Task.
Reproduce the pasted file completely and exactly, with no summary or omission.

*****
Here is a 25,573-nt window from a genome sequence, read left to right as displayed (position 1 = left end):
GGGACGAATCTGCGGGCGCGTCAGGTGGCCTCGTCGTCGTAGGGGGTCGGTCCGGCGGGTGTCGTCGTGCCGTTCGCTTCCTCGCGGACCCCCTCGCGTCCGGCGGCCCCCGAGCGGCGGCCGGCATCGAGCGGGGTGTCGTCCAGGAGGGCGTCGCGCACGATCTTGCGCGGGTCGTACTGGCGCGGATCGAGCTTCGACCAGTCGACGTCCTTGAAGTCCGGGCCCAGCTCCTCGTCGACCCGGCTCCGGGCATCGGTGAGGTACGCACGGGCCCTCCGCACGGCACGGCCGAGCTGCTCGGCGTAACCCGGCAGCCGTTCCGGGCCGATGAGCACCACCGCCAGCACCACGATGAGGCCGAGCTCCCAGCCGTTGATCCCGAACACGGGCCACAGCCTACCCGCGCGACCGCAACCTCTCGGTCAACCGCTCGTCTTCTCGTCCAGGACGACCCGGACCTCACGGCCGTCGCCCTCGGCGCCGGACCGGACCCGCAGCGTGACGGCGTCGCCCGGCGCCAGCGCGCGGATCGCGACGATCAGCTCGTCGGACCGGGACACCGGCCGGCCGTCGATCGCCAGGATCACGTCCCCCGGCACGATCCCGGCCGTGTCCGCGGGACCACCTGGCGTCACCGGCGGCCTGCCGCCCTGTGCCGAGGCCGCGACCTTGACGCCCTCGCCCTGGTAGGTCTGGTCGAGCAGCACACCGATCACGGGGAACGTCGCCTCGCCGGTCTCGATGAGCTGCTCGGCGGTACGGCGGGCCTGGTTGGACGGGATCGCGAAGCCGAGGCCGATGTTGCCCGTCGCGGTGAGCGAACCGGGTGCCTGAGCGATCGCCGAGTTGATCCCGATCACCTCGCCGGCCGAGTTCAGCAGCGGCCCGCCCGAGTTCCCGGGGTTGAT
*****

Here is a 25,573-nt window from a genome sequence, read left to right as displayed (position 1 = left end):
GGGACGAATCTGCGGGCGCGTCAGGTGGCCTCGTCGTCGTAGGGGGTCGGTCCGGCGGGTGTCGTCGTGCCGTTCGCTTCCTCGCGGACCCCCTCGCGTCCGGCGGCCCCCGAGCGGCGGCCGGCATCGAGCGGGGTGTCGTCCAGGAGGGCGTCGCGCACGATCTTGCGCGGGTCGTACTGGCGCGGATCGAGCTTCGACCAGTCGACGTCCTTGAAGTCCGGGCCCAGCTCCTCGTCGACCCGGCTCCGGGCATCGGTGAGGTACGCACGGGCCCTCCGCACGGCACGGCCGAGCTGCTCGGCGTAACCCGGCAGCCGTTCCGGGCCGATGAGCACCACCGCCAGCACCACGATGAGGCCGAGCTCCCAGCCGTTGATCCCGAACACGGGCCACAGCCTACCCGCGCGACCGCAACCTCTCGGTCAACCGCTCGTCTTCTCGTCCAGGACGACCCGGACCTCACGGCCGTCGCCCTCGGCGCCGGACCGGACCCGCAGCGTGACGGCGTCGCCCGGCGCCAGCGCGCGGATCGCGACGATCAGCTCGTCGGACCGGGACACCGGCCGGCCGTCGATCGCCAGGATCACGTCCCCCGGCACGATCCCGGCCGTGTCCGCGGGACCACCTGGCGTCACCGGCGGCCTGCCGCCCTGTGCCGAGGCCGCGACCTTGACGCCCTCGCCCTGGTAGGTCTGGTCGAGCAGCACACCGATCACGGGGAACGTCGCCTCGCCGGTCTCGATGAGCTGCTCGGCGGTACGGCGGGCCTGGTTGGACGGGATCGCGAAGCCGAGGCCGATGTTGCCCGTCGCGGTGAGCGAACCGGGTGCCTGAGCGATCGCCGAGTTGATCCCGATCACCTCGCCGGCCGAGTTCAGCAGCGGCCCGCCCGAGTTCCCGGGGTTGAT